Super Duck Breaks - The Saga Begins - Peanut Butter Wolf - Essential Turntablist LP

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TURNTABLIST - Super Duck Breaks... The Saga Begins

Peanut Butter Wolf
Label: Stones Throw Records
Cat No: STH 2004
Released: 18th November, 1996
Condition: New

Side 1

1. Ragamuffin Freak
2. Cram To Understand Break
3. Baby Doll Break
4. Step Up Break
5. Scratch Sentence One
6. Romeo And Juliet Break

Side 2
1. Freestyle Beat
2. Back To The Old School Break
3. Scratch Sentence Two
4. Jack Of Braex

Super Duck Breaks was put together by the DJ credited as the one who made up the term "turntablist" to describe a DJ who uses the turntable as an instrument. He asks to remain anonymous, but y'all know his real DJ name if you know anything about turntable culture.

"Super Duck" had to be the most used battle record of the battle record era, used in routines by The X-ecutioners, The Invisibl Skratch Piklz, The Beat Junkies, The 5th Platoon, A-Trak, Cut Chemist. You can also recognize it in recordings made by some of these DJ's mentioned above, you can hear it in DJ competitions, and you can hear it from bedrooms of many other DJs who you may or may not hear from in the future.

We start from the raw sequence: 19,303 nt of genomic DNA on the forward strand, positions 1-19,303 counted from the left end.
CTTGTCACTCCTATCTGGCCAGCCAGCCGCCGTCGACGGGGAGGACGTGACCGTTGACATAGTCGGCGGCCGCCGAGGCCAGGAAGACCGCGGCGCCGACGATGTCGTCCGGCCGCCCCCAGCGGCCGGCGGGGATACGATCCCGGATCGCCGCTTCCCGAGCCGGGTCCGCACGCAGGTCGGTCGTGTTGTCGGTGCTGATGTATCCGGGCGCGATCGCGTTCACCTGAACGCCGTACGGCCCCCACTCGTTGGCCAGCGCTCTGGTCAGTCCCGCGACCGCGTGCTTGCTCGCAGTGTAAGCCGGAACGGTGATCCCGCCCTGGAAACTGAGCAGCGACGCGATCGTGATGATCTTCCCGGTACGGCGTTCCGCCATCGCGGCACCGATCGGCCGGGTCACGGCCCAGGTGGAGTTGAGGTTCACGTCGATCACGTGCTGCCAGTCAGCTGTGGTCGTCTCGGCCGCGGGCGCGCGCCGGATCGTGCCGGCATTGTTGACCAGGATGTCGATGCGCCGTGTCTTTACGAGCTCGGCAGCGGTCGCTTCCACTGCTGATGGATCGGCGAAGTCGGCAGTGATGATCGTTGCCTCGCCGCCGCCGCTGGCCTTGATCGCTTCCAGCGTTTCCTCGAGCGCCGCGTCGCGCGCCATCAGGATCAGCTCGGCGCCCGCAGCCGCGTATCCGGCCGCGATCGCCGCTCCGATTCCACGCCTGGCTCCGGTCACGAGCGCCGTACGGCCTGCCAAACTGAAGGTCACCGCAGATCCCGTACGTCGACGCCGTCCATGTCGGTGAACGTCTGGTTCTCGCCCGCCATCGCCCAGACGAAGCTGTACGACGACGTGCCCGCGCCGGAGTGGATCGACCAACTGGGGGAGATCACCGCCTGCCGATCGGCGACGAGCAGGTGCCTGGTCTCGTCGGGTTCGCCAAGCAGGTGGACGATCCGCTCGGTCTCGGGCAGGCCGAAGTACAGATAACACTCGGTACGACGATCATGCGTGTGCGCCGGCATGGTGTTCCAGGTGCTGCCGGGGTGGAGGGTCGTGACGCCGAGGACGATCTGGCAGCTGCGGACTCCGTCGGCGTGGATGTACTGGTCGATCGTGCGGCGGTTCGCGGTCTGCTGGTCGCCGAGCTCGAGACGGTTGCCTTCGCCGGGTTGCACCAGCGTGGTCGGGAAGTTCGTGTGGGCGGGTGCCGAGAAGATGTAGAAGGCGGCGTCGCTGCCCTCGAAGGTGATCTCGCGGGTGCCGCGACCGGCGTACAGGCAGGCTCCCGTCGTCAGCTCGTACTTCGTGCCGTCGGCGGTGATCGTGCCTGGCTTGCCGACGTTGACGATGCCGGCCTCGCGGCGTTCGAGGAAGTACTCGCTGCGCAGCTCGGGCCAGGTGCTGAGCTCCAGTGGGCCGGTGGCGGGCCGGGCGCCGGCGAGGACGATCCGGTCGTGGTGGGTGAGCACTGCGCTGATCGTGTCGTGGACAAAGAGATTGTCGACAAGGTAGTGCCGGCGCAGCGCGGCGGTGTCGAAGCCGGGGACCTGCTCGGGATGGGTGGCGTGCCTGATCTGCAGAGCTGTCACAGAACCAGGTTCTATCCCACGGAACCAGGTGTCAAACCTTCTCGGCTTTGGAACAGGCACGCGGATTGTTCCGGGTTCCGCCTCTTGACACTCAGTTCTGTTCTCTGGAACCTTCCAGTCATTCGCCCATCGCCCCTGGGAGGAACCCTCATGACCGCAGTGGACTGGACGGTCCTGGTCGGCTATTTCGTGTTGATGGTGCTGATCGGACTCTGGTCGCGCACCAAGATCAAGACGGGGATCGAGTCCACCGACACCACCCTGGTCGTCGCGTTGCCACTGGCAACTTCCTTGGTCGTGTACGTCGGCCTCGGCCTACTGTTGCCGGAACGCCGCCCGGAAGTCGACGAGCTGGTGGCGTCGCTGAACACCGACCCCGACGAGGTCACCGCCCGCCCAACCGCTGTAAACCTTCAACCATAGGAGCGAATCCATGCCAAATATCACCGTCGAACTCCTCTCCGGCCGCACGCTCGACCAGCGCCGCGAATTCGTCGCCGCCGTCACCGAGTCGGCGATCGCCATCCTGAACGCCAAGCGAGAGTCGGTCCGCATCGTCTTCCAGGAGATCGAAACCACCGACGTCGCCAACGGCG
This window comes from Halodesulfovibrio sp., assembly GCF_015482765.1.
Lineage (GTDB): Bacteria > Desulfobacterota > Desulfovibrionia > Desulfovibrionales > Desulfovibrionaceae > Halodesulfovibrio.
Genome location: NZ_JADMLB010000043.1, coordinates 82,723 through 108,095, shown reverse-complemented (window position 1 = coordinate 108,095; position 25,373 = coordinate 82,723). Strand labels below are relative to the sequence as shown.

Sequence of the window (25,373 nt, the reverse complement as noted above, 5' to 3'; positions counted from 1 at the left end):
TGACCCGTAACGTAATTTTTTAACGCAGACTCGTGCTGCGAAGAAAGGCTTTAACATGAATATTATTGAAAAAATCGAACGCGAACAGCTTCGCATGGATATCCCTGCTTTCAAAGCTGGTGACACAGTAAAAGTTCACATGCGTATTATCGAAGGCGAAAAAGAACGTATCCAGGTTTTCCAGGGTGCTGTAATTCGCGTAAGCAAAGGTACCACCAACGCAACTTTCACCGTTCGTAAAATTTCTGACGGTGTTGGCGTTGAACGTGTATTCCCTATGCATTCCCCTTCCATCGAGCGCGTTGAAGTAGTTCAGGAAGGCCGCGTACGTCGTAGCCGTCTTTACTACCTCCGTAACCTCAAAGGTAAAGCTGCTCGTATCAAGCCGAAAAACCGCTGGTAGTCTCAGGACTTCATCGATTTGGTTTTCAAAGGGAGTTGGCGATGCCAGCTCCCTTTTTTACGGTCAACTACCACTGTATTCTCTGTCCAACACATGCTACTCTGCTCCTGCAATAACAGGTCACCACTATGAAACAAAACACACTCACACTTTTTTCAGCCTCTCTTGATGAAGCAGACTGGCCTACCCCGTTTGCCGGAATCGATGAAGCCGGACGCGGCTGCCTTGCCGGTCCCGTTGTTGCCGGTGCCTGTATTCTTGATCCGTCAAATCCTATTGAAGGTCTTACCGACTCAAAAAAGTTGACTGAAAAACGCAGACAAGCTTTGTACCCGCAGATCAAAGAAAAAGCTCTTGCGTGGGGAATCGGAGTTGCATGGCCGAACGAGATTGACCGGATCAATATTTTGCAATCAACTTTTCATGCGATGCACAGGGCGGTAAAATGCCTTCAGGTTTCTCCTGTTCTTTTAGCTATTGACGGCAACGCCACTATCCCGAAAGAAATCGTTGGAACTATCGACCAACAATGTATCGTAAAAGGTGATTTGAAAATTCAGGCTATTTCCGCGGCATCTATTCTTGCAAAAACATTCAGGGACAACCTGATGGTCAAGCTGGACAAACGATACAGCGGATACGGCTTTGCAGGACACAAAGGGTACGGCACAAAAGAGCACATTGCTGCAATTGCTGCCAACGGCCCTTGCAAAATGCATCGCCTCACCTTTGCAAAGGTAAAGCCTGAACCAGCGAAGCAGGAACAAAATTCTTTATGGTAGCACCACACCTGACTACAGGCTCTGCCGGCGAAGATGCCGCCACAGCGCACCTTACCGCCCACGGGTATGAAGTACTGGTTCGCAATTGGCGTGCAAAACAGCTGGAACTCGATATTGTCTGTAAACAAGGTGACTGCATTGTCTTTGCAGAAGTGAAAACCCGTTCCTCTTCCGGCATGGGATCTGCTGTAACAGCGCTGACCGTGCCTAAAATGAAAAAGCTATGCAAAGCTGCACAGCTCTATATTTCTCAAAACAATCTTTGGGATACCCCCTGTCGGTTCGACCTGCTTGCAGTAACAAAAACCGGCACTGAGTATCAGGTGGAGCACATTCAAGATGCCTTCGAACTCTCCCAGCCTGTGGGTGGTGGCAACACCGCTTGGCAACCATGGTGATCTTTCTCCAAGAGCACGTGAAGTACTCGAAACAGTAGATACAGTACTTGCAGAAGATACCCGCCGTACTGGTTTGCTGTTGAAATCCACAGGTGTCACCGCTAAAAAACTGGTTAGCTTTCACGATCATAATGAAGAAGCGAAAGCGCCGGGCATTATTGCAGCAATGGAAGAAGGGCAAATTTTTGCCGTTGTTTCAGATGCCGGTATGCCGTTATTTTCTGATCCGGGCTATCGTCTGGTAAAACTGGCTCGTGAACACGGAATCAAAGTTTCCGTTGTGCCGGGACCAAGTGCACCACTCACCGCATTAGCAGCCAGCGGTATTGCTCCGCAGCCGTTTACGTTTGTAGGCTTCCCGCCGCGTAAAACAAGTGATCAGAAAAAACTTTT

A better question to ask is, who doesn't use it?

"Everyone uses it," says Peanut Butter Wolf.

"Everyone uses it," says DJ Babu.

"I saw the Beastie Boys use it for 'Paul Revere' in place of their regular music in 1998," says Sweet Steve, Hip Hop Authority.

It was even used by Target recently in an ad, as a prop in some dude's room to show that he was "down," despite his wack Target gear.

In 2000, Turntablist proved that the sophomore slump was not for him when he brought us Super Duper Duck Breaks. It's the Godfather II of battle records.

The tracks are a combination of the old to the new. Some of the styles are in the old school, "Fresh for '86" style with 16th note drum machine high hits and more programming involved, while others are loops of live drummers that DJ's would want to repeat so they can showcase their scratching over them.

The Turntablist has a great way with finding sounds and voices from old records and arranging them to be used so that even a novice DJ can imitate his competitors and sound halfway decent. (You know, Parappa the Rappa style.) don't be discouraged if you are a professional though. I've seen the scratch sentences flipped in way I would have never dreamt were possible.
More Information
Condition New
Format LP
Label Stones Throw